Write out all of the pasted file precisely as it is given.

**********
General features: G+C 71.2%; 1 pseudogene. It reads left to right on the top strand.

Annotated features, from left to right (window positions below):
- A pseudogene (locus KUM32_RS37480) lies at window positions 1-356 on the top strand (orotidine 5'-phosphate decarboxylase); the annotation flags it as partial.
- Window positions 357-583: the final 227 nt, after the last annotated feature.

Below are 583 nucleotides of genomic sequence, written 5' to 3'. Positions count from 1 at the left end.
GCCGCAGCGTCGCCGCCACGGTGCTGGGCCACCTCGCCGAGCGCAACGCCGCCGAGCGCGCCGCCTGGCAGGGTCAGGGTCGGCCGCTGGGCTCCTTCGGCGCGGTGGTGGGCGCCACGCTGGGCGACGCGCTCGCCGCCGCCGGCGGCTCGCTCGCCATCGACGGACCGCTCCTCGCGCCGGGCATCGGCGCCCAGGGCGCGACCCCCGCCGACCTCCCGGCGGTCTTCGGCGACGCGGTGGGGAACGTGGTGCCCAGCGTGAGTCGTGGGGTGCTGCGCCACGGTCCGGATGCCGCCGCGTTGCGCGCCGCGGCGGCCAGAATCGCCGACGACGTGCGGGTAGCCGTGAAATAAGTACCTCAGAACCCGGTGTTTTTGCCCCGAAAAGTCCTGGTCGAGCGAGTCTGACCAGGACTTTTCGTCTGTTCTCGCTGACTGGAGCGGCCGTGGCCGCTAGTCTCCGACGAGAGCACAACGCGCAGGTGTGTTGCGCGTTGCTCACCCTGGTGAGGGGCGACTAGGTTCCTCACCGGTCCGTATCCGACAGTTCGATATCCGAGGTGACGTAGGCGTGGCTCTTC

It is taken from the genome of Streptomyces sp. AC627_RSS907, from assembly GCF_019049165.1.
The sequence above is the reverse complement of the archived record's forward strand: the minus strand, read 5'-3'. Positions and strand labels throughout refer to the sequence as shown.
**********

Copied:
General features: G+C 71.2%; 1 pseudogene. It reads left to right on the top strand.

Annotated features, from left to right (window positions below):
- A pseudogene (locus KUM32_RS37480) lies at window positions 1-356 on the top strand (orotidine 5'-phosphate decarboxylase); the annotation flags it as partial.
- Window positions 357-583: the final 227 nt, after the last annotated feature.

Below are 583 nucleotides of genomic sequence, written 5' to 3'. Positions count from 1 at the left end.
GCCGCAGCGTCGCCGCCACGGTGCTGGGCCACCTCGCCGAGCGCAACGCCGCCGAGCGCGCCGCCTGGCAGGGTCAGGGTCGGCCGCTGGGCTCCTTCGGCGCGGTGGTGGGCGCCACGCTGGGCGACGCGCTCGCCGCCGCCGGCGGCTCGCTCGCCATCGACGGACCGCTCCTCGCGCCGGGCATCGGCGCCCAGGGCGCGACCCCCGCCGACCTCCCGGCGGTCTTCGGCGACGCGGTGGGGAACGTGGTGCCCAGCGTGAGTCGTGGGGTGCTGCGCCACGGTCCGGATGCCGCCGCGTTGCGCGCCGCGGCGGCCAGAATCGCCGACGACGTGCGGGTAGCCGTGAAATAAGTACCTCAGAACCCGGTGTTTTTGCCCCGAAAAGTCCTGGTCGAGCGAGTCTGACCAGGACTTTTCGTCTGTTCTCGCTGACTGGAGCGGCCGTGGCCGCTAGTCTCCGACGAGAGCACAACGCGCAGGTGTGTTGCGCGTTGCTCACCCTGGTGAGGGGCGACTAGGTTCCTCACCGGTCCGTATCCGACAGTTCGATATCCGAGGTGACGTAGGCGTGGCTCTTC

It is taken from the genome of Streptomyces sp. AC627_RSS907, from assembly GCF_019049165.1.
The sequence above is the reverse complement of the archived record's forward strand: the minus strand, read 5'-3'. Positions and strand labels throughout refer to the sequence as shown.